|Nikel project in the Philippines|
|Supporting NCP(s)||None Selected|
|Description||Specific instance notified by the NGO Future in Our Hands regarding the activities of Intex in the Philippines.|
|Theme(s)||Combating bribery, bribe solicitation and extortion, Environment, General policies|
|Date||26 Jan 2009|
|Industry sector||Mining and quarrying|
In January 2009 the Norwegian NCP received a request for review from the NGO Future in Our Hands alleging that Intex had breached the general policies, environment and combating bribery provisions of the Guidelines by having conducted flawed consultations with indigenous populations and engaged in bribery and corruption, and through the potential for serious environmental damage if the project continued.
Intex rejected the NCP's offer of good offices. The NCP received two embassy reports on the issues, and contracted a social anthropologist to examine the allegations. The NCP concluded in a 50 page report (see final statement and report) that the OECD Guidelines are applicable to enterprises that are still at a planning or exploratory stage of their operations. Abiding by national law is not in itself sufficient for compliance with the Guidelines.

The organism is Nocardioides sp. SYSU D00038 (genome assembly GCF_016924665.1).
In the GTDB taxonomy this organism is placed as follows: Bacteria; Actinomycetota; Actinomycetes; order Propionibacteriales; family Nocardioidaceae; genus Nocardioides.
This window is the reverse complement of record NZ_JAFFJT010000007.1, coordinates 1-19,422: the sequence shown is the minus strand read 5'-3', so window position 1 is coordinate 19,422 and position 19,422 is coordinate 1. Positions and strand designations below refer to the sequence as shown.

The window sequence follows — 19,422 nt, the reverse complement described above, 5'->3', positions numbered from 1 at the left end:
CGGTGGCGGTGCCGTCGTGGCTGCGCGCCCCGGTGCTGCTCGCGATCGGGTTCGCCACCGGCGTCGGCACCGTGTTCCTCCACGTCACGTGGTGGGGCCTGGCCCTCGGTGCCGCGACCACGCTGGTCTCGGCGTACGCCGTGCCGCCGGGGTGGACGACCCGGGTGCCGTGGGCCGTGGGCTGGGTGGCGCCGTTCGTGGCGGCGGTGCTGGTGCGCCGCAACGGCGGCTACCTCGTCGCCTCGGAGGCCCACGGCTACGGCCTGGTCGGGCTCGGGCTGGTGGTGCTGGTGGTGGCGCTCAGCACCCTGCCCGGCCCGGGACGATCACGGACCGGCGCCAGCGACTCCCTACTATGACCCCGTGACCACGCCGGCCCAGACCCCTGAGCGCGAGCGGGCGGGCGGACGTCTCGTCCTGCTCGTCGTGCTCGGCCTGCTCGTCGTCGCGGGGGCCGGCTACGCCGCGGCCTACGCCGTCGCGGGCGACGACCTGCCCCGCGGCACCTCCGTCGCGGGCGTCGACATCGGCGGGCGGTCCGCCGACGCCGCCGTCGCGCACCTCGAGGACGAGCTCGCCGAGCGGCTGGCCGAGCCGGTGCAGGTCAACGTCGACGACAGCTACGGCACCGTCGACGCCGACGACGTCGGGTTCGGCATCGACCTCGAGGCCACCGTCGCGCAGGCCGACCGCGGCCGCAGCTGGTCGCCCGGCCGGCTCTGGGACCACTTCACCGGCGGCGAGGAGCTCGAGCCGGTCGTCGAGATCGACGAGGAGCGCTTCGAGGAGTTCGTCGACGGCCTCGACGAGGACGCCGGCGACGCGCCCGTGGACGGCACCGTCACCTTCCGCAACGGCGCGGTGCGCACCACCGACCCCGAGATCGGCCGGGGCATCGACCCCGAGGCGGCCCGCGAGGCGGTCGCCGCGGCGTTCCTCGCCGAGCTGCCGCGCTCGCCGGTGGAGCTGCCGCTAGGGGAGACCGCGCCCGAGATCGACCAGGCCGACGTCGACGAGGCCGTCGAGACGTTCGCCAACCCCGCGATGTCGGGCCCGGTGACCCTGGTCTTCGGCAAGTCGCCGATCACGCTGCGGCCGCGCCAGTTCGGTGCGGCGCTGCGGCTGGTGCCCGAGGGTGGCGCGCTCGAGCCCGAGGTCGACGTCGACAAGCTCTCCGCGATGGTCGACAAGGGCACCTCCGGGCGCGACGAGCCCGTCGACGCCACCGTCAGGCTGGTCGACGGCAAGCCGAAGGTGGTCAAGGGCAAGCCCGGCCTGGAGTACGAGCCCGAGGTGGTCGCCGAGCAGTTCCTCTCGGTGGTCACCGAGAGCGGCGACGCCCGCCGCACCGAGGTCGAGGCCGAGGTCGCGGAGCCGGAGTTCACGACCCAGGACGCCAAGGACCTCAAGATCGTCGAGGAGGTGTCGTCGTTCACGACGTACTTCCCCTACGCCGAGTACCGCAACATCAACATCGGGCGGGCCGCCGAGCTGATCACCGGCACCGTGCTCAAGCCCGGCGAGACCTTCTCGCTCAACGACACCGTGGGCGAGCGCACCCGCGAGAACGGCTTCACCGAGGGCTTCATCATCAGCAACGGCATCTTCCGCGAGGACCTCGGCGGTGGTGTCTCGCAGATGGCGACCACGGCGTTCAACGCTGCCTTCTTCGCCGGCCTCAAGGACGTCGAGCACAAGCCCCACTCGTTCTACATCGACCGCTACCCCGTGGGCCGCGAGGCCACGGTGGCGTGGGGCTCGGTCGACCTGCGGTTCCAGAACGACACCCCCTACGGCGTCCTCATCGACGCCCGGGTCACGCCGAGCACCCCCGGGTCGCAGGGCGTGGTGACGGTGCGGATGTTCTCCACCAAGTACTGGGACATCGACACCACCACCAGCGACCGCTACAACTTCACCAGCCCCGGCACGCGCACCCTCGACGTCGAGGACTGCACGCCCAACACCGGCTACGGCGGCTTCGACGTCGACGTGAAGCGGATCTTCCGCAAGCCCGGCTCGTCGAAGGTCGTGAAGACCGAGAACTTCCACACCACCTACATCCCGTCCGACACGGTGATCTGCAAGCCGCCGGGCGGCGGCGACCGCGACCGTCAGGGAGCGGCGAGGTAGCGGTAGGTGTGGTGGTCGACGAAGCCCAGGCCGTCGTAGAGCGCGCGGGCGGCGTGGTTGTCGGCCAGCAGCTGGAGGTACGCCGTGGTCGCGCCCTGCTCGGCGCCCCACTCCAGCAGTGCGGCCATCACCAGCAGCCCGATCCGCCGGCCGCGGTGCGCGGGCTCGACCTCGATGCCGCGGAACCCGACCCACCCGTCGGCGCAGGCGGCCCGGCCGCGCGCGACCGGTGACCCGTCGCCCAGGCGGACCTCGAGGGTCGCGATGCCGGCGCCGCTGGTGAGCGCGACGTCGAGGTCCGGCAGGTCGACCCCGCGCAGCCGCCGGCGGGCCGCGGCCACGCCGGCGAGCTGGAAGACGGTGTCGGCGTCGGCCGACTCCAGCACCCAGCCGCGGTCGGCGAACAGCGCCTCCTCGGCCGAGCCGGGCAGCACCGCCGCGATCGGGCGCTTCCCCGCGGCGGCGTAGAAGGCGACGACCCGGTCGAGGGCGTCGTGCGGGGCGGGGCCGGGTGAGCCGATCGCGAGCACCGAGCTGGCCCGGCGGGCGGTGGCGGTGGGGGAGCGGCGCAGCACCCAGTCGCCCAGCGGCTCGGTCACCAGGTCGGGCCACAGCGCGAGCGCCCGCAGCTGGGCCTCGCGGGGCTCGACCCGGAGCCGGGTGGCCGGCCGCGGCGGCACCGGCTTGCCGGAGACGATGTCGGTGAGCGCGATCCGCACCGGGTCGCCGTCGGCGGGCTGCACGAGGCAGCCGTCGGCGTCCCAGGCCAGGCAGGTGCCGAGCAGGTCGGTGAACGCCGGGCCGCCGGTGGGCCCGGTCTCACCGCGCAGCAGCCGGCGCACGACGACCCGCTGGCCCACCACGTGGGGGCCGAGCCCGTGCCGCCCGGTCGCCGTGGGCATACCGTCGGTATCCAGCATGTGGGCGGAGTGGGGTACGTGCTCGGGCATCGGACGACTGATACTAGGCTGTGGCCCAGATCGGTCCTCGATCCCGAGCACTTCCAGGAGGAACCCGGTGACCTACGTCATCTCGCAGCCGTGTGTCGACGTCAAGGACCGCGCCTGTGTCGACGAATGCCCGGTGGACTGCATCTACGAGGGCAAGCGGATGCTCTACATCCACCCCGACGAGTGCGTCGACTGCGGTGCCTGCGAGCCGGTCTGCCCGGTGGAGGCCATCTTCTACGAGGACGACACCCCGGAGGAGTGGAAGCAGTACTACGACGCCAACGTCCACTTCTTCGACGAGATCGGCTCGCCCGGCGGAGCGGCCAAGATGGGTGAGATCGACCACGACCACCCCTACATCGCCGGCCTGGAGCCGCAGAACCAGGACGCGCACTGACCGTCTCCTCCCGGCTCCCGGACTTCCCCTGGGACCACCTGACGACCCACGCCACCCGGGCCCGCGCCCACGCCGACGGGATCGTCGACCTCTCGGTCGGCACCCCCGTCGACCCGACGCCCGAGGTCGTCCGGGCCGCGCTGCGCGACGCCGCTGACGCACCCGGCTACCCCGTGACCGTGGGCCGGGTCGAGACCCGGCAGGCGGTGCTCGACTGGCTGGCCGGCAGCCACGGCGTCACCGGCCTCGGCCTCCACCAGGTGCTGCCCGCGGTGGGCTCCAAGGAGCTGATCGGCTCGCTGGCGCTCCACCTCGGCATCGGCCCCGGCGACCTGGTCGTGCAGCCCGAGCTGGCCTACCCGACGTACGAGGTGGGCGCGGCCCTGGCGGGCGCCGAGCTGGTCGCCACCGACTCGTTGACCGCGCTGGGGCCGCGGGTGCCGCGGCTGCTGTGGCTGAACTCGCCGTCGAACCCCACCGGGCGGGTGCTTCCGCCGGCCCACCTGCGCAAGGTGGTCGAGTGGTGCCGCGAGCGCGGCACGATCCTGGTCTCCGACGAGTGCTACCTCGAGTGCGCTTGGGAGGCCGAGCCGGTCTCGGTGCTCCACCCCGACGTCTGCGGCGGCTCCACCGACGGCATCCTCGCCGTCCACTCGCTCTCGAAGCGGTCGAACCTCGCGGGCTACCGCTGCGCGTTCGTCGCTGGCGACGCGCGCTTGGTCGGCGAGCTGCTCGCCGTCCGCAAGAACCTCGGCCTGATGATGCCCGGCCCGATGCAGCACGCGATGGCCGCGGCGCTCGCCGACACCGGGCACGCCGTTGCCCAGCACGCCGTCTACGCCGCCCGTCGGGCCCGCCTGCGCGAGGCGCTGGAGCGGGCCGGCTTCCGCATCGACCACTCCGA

The NCP concluded that the company was in breach of the human rights provisions of the Guidelines because it had not consulted broadly enough with the indigenous peoples affected by the project and associated infrastructure. The NCP did not find evidence that the company had been involved in bribery or corruption, but recommended that the company establish a sound managerial system to manage such risks, particularly since the operations were in a country figuring at the lower part of international corruption indexes. Nor did the NCP find that Intex had violated the Guidelines by supporting a community development project. However, Intex did not have a transparent, publicly disclosed system for allocating development funds. Local populations were worried that mining could exacerbate flood problems, pollute rice fields, and impact biodiversity, water quality, agriculture, and tourism potential. The NCP found that Intex had conducted a detailed Environmental Impact Assessment (EIA), but did not sufficiently distinguish between significant and less significant risks. The EIA had not been disseminated as required by Philippine legislation, nor did it provide adequate information about a number of important aspects of the project or sufficient baseline studies.